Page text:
Long-Range Wireless Gate Annunciator

The circuit was developed and tested on the bench, but some issues could not be known until the Annunciator was in service.

The Partly Cloudy Problem

After the remote motion sensor was first installed, the sensor would occasionally trip when no moving objects were visible in its field of view. It always occurred during windy daylight hours under partly cloudy skies. After scratching my head over this phenomenon for months, I finally reasoned that clouds moving across the sky were the cause. If you look at an atmospheric IR transmittance chart you will see a large, deep notch appearing in the water vapor (H2O) portion of the IR spectrum (5-8µm). Being composed of water vapor, I supposed that clouds must contrast with the background sky. Clouds must be either warmer, because IR re-radiated from the ground is being absorbed, or colder, because solar radiation from above is being blocked. Either way the result must be IR shadows moving across the ground, in and out of the sensor's field of view. Since the edges of clouds are feathered (without sharp edges), I reasoned that the sensor amplifier/differentiator circuit was too sensitive to slowly-changing input signals. The fix was to lower the value of the capacitor connected to pin 2 of the opamp (through the 47k resistor) from its original value of 47 µF ( suggested by the data sheet) to 1 µF. This raised the sensor's low-end response from about 1/14 Hz to about 3 Hz and eliminated the problem. The capacitor value shown in Figure 1 is the corrected value.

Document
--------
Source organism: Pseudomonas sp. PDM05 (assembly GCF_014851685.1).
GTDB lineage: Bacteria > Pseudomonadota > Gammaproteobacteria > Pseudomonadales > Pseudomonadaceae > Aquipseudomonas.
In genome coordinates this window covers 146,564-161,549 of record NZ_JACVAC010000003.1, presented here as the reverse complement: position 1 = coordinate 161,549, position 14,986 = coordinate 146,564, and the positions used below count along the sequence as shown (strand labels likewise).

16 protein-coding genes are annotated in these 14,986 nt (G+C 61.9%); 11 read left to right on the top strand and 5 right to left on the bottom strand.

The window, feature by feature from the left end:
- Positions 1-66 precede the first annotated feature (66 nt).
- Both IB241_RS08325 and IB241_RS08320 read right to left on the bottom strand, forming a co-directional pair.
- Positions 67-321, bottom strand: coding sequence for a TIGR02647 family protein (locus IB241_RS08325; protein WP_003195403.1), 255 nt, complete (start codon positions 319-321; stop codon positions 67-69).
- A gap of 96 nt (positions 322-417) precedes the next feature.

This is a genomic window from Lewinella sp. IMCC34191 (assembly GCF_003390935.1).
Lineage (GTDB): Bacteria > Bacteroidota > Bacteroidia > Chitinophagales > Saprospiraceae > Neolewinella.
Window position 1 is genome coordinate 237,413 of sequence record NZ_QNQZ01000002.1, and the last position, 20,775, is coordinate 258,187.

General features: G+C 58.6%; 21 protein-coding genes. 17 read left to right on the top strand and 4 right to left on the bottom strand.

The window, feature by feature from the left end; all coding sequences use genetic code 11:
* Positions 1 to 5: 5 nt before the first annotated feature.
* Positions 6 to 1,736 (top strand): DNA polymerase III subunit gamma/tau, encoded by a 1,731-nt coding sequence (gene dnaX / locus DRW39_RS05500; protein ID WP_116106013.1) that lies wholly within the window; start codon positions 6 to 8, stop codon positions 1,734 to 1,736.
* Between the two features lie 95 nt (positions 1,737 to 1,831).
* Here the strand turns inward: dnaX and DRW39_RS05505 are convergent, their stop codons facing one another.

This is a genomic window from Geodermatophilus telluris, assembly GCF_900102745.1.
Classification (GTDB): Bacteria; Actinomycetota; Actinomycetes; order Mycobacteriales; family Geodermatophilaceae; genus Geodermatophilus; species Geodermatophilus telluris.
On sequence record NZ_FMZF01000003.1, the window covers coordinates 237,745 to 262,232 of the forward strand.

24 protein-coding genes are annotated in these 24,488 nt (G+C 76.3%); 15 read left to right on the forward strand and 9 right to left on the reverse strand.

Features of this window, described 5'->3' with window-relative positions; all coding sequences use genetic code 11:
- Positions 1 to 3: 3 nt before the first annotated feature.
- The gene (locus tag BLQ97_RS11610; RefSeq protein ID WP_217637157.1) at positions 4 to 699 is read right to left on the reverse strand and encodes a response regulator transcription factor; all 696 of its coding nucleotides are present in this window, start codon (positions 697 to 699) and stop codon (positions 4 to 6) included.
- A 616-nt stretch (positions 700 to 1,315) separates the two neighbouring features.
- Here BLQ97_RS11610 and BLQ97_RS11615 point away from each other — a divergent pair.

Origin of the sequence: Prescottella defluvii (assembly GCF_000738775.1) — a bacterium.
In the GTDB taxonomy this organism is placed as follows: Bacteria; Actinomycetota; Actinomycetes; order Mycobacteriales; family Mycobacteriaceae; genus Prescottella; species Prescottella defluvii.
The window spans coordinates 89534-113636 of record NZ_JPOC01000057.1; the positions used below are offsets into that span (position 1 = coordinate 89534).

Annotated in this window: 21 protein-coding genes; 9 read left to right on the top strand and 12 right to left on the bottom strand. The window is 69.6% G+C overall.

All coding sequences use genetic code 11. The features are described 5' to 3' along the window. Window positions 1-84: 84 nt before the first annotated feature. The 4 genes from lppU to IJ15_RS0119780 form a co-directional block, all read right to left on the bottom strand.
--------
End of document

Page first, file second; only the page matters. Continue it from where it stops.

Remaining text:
First Amplifier Stage, Frequency Response

BEFORE Component Change

AFTER Component Change


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